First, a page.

Convicted thieves and fraudsters should be spared jail, says law professor Andrew Ashworth

Senior legal expert Andrew Ashworth says prison sentences should only be used for the most serious crimes

One of the UK’s most senior law professors has said that prison should not be used to punish criminals convicted of theft and fraud.

Andrew Ashworth, the Vinerian Professor of English Law at Oxford University, said that jail terms, as the most severe punishment available to law enforcers, should be reserved only for the most serious crimes.

While those who commit offences of a violent, threatening or sexual nature should still face prison sentences, “pure property offences” ought to be dealt with through compensation for victims and community work, according to a pamphlet released by the Howard League for Penal Reform.

The Howard League said it would be distributing the pamphlet, entitled “What If Imprisonment Were Abolished For Property Offences?”, to every magistrates’ court in England and Wales.

According to Prof Ashworth, although there may be some exceptions, a prison sentence is only truly worth considering where a victim is targeted because of their vulnerability. He also rejected the idea that those who continually commit property offences should eventually be imprisoned.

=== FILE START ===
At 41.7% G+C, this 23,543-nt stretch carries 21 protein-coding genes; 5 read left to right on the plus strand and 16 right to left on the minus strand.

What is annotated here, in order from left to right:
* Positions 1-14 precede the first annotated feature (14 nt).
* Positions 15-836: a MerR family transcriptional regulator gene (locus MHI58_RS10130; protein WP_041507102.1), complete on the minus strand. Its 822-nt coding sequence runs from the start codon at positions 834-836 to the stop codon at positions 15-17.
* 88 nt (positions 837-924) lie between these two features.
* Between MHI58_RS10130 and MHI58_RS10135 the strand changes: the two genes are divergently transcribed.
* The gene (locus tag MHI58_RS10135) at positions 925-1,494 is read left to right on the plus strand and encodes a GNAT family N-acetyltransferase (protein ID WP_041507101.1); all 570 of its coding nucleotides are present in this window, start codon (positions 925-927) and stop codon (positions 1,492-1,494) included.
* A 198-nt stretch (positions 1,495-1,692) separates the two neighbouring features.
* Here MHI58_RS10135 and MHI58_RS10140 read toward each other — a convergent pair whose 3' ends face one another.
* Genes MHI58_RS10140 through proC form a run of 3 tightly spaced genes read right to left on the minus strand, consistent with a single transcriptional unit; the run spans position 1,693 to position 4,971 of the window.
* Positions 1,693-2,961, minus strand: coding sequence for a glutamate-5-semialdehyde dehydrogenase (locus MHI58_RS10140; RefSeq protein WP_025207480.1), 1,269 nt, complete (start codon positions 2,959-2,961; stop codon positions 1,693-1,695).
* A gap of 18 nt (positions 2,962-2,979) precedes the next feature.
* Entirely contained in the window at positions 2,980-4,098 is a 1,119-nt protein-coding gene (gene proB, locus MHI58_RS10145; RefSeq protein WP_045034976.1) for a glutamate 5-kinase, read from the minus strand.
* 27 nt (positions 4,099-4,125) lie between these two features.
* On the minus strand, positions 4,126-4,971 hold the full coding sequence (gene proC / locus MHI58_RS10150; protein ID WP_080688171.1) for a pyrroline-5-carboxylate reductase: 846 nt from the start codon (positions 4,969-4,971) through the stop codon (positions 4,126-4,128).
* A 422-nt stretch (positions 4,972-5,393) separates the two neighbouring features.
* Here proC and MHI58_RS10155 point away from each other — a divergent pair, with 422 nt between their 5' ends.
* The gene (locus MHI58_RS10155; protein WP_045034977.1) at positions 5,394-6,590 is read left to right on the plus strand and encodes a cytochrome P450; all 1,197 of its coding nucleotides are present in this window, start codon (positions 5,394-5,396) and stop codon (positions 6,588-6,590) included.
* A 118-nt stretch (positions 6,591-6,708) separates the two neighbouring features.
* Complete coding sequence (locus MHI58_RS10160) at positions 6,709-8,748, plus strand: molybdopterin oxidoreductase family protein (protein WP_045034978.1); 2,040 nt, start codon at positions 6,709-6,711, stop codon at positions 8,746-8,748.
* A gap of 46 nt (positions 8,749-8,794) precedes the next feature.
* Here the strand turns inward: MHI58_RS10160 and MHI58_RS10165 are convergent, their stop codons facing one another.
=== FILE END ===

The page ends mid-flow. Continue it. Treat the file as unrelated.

The pamphlet said that 20,000 people go to jail every year for theft or handling stolen goods, and that getting rid of these sentences would save around £230 million a year.

Prof Ashworth said: “Should someone be sent to prison and deprived of their liberty for an offence that involves no violence, no threats and no sexual assault?

”Instead, the priority should be to deal with such offences in the community, giving precedence to compensation or reparation for the victim and, where the offence is sufficiently serious, imposing a community sentence.“

Frances Crook, chief executive of the Howard League, said: ”At a time when all areas of public finance are stretched, threatening schools, hospitals and the police, it's time for our politicians to make some tough decisions on exactly who should be sent to prison.“

But a spokesman for Victim Support said community sentences would lose public confidence if offenders knew they could commit the same crime again and again and never face prison.

”Victims tell us they want more than anything else the punishment to fit the crime and for the criminal not to re-offend,” the spokesman said.

“A community sentence may be appropriate in some instances of property crime but not in others because crime type is not a reliable indicator of the impact an offence has on an individual victim.

And Justice Minister Damian Green told the BBC: ”People who commit these crimes devastate lives and cause untold misery in our communities.

“This government has no intention of changing the law to prevent judges sending them to prison. It is right they have the full range of sentencing options available to them.”

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